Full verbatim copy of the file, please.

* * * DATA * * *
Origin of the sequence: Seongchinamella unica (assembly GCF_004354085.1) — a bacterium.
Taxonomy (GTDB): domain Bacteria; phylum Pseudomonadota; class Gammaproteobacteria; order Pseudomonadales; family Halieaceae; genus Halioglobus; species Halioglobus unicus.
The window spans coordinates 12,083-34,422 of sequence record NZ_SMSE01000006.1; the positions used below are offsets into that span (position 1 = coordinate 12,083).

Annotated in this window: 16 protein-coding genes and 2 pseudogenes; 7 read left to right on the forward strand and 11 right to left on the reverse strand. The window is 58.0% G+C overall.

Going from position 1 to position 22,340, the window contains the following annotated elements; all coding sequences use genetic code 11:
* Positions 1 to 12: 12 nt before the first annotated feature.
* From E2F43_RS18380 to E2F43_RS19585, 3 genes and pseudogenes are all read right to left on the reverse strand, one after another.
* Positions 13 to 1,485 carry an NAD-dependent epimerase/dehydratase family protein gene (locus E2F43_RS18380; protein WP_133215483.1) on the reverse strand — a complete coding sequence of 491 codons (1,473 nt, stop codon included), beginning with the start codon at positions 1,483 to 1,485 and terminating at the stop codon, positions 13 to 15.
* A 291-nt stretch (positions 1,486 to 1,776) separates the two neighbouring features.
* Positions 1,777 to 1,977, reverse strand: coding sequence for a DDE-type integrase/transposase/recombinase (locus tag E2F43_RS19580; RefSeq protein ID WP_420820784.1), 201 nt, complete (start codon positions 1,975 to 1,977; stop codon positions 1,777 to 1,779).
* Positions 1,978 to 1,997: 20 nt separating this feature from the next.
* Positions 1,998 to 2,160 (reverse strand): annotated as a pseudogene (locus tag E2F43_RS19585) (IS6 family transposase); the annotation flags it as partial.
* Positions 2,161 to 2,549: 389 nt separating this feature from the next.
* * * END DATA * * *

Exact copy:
Origin of the sequence: Seongchinamella unica (assembly GCF_004354085.1) — a bacterium.
Taxonomy (GTDB): domain Bacteria; phylum Pseudomonadota; class Gammaproteobacteria; order Pseudomonadales; family Halieaceae; genus Halioglobus; species Halioglobus unicus.
The window spans coordinates 12,083-34,422 of sequence record NZ_SMSE01000006.1; the positions used below are offsets into that span (position 1 = coordinate 12,083).

Annotated in this window: 16 protein-coding genes and 2 pseudogenes; 7 read left to right on the forward strand and 11 right to left on the reverse strand. The window is 58.0% G+C overall.

Going from position 1 to position 22,340, the window contains the following annotated elements; all coding sequences use genetic code 11:
* Positions 1 to 12: 12 nt before the first annotated feature.
* From E2F43_RS18380 to E2F43_RS19585, 3 genes and pseudogenes are all read right to left on the reverse strand, one after another.
* Positions 13 to 1,485 carry an NAD-dependent epimerase/dehydratase family protein gene (locus E2F43_RS18380; protein WP_133215483.1) on the reverse strand — a complete coding sequence of 491 codons (1,473 nt, stop codon included), beginning with the start codon at positions 1,483 to 1,485 and terminating at the stop codon, positions 13 to 15.
* A 291-nt stretch (positions 1,486 to 1,776) separates the two neighbouring features.
* Positions 1,777 to 1,977, reverse strand: coding sequence for a DDE-type integrase/transposase/recombinase (locus tag E2F43_RS19580; RefSeq protein ID WP_420820784.1), 201 nt, complete (start codon positions 1,975 to 1,977; stop codon positions 1,777 to 1,779).
* Positions 1,978 to 1,997: 20 nt separating this feature from the next.
* Positions 1,998 to 2,160 (reverse strand): annotated as a pseudogene (locus tag E2F43_RS19585) (IS6 family transposase); the annotation flags it as partial.
* Positions 2,161 to 2,549: 389 nt separating this feature from the next.